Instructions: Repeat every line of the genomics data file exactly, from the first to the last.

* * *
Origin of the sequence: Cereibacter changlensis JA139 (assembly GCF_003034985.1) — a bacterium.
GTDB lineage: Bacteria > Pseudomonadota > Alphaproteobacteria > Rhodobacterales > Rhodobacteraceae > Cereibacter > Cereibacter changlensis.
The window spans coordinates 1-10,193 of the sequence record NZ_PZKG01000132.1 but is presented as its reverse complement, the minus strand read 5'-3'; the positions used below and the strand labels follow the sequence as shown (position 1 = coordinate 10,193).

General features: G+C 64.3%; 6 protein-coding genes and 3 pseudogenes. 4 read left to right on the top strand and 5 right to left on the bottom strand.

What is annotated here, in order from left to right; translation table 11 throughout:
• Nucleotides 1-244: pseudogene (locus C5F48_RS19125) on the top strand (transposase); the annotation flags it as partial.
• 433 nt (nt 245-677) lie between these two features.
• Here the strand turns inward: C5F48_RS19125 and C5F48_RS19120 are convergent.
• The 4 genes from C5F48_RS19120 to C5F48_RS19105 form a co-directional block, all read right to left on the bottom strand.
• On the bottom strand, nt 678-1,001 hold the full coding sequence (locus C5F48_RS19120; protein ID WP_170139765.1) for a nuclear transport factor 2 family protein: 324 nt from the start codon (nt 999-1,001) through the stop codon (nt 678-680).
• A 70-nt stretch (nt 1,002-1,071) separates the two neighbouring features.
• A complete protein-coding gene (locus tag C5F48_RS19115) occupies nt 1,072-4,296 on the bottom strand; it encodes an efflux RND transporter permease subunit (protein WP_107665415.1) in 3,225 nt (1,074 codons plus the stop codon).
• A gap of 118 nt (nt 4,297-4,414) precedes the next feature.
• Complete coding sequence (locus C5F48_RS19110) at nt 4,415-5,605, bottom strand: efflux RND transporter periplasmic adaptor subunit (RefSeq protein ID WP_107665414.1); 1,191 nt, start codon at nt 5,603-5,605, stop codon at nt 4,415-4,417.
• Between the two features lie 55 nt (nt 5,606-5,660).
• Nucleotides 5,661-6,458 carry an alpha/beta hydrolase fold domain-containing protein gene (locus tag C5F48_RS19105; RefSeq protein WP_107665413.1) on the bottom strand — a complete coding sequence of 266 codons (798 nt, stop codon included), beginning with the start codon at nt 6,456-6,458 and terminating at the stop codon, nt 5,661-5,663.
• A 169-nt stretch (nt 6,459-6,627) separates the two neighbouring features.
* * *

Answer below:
Origin of the sequence: Cereibacter changlensis JA139 (assembly GCF_003034985.1) — a bacterium.
GTDB lineage: Bacteria > Pseudomonadota > Alphaproteobacteria > Rhodobacterales > Rhodobacteraceae > Cereibacter > Cereibacter changlensis.
The window spans coordinates 1-10,193 of the sequence record NZ_PZKG01000132.1 but is presented as its reverse complement, the minus strand read 5'-3'; the positions used below and the strand labels follow the sequence as shown (position 1 = coordinate 10,193).

General features: G+C 64.3%; 6 protein-coding genes and 3 pseudogenes. 4 read left to right on the top strand and 5 right to left on the bottom strand.

What is annotated here, in order from left to right; translation table 11 throughout:
• Nucleotides 1-244: pseudogene (locus C5F48_RS19125) on the top strand (transposase); the annotation flags it as partial.
• 433 nt (nt 245-677) lie between these two features.
• Here the strand turns inward: C5F48_RS19125 and C5F48_RS19120 are convergent.
• The 4 genes from C5F48_RS19120 to C5F48_RS19105 form a co-directional block, all read right to left on the bottom strand.
• On the bottom strand, nt 678-1,001 hold the full coding sequence (locus C5F48_RS19120; protein ID WP_170139765.1) for a nuclear transport factor 2 family protein: 324 nt from the start codon (nt 999-1,001) through the stop codon (nt 678-680).
• A 70-nt stretch (nt 1,002-1,071) separates the two neighbouring features.
• A complete protein-coding gene (locus tag C5F48_RS19115) occupies nt 1,072-4,296 on the bottom strand; it encodes an efflux RND transporter permease subunit (protein WP_107665415.1) in 3,225 nt (1,074 codons plus the stop codon).
• A gap of 118 nt (nt 4,297-4,414) precedes the next feature.
• Complete coding sequence (locus C5F48_RS19110) at nt 4,415-5,605, bottom strand: efflux RND transporter periplasmic adaptor subunit (RefSeq protein ID WP_107665414.1); 1,191 nt, start codon at nt 5,603-5,605, stop codon at nt 4,415-4,417.
• Between the two features lie 55 nt (nt 5,606-5,660).
• Nucleotides 5,661-6,458 carry an alpha/beta hydrolase fold domain-containing protein gene (locus tag C5F48_RS19105; RefSeq protein WP_107665413.1) on the bottom strand — a complete coding sequence of 266 codons (798 nt, stop codon included), beginning with the start codon at nt 6,456-6,458 and terminating at the stop codon, nt 5,661-5,663.
• A 169-nt stretch (nt 6,459-6,627) separates the two neighbouring features.